By Sarah Berman
The United Nations General Assembly occurred last week, and for anyone in need of a brief reminder, this means every president, prime minister, minister of foreign affairs, and Secret Service agent equivalent from around the world flock to New York for the week to discuss, debate, schmooze, shake hands, stand on a global stage, and of course take the podium in the GA Hall to speak to the entire world.
Week seven of life as an intern at the UN was a whirlwind of bajillions of security agents, surprise lockdowns when President Obama was outside my office, and glimpses of everyone from Queen Rania of Jordan to Zimbabwean President Robert Mugabe to Amal Clooney.
Last week, I temporarily worked for MALU (the UN’s Media Accreditation & Liaison Unit) to help corral the thousands of journalists who descend upon the UN each September for the GA. This entailed guiding journalists and photographers through the labyrinthine media booths overlooking the General Assembly Hall, kicking journalists out of booths when their president was finished speaking (sometimes a task that required significant stamina and pretending to wield way more authority than I actually have ), and answering questions from Emergency! Where is the official photographer for Ukraine? to How on earth did the press sneak onto the floor of the GA this time?
My particular internship is in the UN Department of Public Information NGO Relations and Advocacy Office, so dealing with sometimes feisty journalists was a bit of a change from the friendly members of civil society I usually work with on a daily basis. Nonetheless, the journalists and photographers that I interacted with from Reuters to AP to a Moroccan News Network were quite fascinating.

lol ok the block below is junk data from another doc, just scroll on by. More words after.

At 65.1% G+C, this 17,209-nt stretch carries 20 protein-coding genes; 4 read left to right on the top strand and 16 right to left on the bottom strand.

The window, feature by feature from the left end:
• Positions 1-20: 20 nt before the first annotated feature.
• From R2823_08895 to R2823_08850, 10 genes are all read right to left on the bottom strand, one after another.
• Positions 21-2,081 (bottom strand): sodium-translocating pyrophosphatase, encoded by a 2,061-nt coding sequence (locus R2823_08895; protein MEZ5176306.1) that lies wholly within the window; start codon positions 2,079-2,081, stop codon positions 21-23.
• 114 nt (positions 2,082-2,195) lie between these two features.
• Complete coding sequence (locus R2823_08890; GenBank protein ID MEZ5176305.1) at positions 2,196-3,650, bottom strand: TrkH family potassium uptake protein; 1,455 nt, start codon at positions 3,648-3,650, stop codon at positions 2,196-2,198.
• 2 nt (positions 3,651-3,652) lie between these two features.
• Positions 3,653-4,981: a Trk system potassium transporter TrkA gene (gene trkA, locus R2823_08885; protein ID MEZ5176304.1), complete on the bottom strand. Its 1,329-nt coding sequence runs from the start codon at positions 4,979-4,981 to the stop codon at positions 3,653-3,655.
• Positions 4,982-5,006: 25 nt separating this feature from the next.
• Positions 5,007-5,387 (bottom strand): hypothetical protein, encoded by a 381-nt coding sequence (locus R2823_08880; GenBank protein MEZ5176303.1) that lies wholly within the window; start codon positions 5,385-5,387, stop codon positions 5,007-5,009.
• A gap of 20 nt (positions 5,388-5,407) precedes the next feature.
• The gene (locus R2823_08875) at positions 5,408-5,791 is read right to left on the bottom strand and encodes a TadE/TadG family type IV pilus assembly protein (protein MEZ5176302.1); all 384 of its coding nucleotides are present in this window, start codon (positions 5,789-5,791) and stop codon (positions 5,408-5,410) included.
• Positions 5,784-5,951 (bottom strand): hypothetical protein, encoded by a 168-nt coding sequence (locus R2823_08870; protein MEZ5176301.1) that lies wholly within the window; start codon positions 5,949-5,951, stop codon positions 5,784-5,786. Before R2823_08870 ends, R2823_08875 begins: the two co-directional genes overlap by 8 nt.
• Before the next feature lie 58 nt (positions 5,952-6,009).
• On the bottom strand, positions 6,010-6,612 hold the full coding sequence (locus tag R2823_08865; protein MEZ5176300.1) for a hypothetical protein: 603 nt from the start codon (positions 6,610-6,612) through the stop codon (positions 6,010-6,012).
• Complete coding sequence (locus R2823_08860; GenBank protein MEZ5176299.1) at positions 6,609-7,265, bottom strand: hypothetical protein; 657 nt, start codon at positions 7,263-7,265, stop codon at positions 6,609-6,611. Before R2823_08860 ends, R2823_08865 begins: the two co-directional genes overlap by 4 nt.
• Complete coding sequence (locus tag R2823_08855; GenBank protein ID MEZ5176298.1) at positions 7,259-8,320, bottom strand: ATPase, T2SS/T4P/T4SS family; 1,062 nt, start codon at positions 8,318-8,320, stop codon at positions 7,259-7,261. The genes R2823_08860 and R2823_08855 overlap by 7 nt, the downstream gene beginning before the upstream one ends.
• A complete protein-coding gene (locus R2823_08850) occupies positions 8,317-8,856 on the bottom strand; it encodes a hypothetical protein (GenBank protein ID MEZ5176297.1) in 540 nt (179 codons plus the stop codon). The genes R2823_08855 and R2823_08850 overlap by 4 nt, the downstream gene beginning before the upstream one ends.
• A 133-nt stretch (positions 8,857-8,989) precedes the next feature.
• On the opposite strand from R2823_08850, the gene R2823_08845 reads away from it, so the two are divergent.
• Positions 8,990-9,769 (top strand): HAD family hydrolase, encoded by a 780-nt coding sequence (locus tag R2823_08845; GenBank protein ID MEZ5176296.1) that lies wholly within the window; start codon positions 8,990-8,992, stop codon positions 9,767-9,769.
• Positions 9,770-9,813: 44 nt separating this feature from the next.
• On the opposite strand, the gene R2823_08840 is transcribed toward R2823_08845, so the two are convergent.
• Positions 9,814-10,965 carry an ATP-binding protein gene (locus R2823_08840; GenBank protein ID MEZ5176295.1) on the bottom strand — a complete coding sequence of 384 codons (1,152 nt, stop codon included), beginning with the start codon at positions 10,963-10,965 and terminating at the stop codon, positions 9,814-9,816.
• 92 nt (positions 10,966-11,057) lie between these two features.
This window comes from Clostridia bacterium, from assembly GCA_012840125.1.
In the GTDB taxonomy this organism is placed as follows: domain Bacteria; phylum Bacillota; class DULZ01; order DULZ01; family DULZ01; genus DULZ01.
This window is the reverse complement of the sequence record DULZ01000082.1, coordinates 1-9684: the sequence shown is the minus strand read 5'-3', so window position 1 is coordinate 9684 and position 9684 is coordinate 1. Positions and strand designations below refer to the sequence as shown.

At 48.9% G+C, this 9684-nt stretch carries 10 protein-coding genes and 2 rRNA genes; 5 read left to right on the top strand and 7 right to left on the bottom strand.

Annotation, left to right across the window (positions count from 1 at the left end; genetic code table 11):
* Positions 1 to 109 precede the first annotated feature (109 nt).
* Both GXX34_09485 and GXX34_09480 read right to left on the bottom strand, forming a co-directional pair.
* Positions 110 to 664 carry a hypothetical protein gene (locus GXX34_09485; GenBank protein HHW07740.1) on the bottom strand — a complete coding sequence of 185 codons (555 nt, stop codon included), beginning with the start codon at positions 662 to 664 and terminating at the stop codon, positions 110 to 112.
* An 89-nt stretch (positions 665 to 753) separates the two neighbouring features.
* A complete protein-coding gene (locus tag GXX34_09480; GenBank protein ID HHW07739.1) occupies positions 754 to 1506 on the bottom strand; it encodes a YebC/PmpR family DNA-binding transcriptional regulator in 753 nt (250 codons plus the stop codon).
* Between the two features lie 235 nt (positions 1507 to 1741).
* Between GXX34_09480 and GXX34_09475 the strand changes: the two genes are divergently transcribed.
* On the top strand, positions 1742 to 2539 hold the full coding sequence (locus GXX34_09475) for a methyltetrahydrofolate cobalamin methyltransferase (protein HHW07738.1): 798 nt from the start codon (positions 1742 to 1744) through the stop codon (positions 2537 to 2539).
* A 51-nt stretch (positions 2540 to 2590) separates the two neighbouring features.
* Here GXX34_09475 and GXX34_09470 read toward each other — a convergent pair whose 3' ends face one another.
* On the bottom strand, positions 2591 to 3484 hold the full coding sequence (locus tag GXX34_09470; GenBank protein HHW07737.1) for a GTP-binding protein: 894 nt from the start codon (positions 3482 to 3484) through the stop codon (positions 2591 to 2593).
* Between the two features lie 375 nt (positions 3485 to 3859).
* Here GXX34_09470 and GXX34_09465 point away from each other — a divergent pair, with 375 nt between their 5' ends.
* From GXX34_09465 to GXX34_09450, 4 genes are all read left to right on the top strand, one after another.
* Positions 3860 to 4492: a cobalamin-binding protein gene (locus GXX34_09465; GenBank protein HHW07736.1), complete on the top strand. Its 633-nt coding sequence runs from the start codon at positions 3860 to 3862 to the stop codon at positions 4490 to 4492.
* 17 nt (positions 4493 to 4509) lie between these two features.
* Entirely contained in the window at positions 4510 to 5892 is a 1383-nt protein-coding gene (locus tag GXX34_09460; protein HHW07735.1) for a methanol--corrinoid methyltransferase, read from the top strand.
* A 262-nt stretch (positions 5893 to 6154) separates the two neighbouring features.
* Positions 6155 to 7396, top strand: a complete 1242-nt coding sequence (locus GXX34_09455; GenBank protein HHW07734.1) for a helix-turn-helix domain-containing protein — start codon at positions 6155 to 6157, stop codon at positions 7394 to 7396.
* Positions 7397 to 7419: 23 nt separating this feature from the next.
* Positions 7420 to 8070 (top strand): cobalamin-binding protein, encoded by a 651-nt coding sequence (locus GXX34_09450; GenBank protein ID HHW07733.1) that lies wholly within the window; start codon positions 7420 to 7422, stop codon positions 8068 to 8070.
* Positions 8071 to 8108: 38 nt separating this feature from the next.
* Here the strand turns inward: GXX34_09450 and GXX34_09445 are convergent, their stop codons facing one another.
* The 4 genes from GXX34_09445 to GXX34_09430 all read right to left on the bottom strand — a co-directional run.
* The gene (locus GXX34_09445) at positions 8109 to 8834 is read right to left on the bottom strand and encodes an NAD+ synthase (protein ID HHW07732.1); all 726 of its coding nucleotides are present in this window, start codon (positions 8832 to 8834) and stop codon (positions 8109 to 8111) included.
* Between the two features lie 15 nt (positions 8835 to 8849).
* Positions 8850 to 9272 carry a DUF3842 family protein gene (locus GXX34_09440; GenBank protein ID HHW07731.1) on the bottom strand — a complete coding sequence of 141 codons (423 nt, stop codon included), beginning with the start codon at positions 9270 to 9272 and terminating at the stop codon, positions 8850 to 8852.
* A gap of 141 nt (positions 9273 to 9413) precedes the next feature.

My experiences during the GA went far beyond the journalists I was escorting around like ducklings however. While it is certainly every UN intern’s dream to meet them in person or take a selfie, I had the opportunity to hear Secretary-General Ban Ki-moon and President Obama address the GA for the last time during their respective tenures. I also heard the new Brazilian President Michel Temer, UK Prime Minister Theresa May, Canadian Prime Minster Justin Trudeau, Ghanaian President John Dramani Mahama, Norwegian Prime Minister Erna Solberg, Vice President Joe Biden, Secretary John Kerry, Ambassador Samantha Power and so many more say their piece to the world.
As a UN intern, you are not exactly a prize possession (https://www.theguardian.com/ ). However, let’s just say we interns form a remarkable network with an uncannily active WhatsApp group that allows us to keep eyes on everyone from Emma Watson to Joe Biden (more commonly referred to by interns as Uncle Joe) as they crisscross UNHQ.
The week of the GA was a combination of complete craziness and beautiful diplomacy. I felt incredibly lucky to witness the world up close. And last Tuesday, despite my utter exhaustion from leaving for work at 6:00a.m. to get through security and my discouragement at seeing my engineering and business school peers come home every day with hefty salaries, I got to come home and tell my roommates all about my day listening to President Obama and his fellow world leaders. Not too shabby for a day in the life of a UN intern.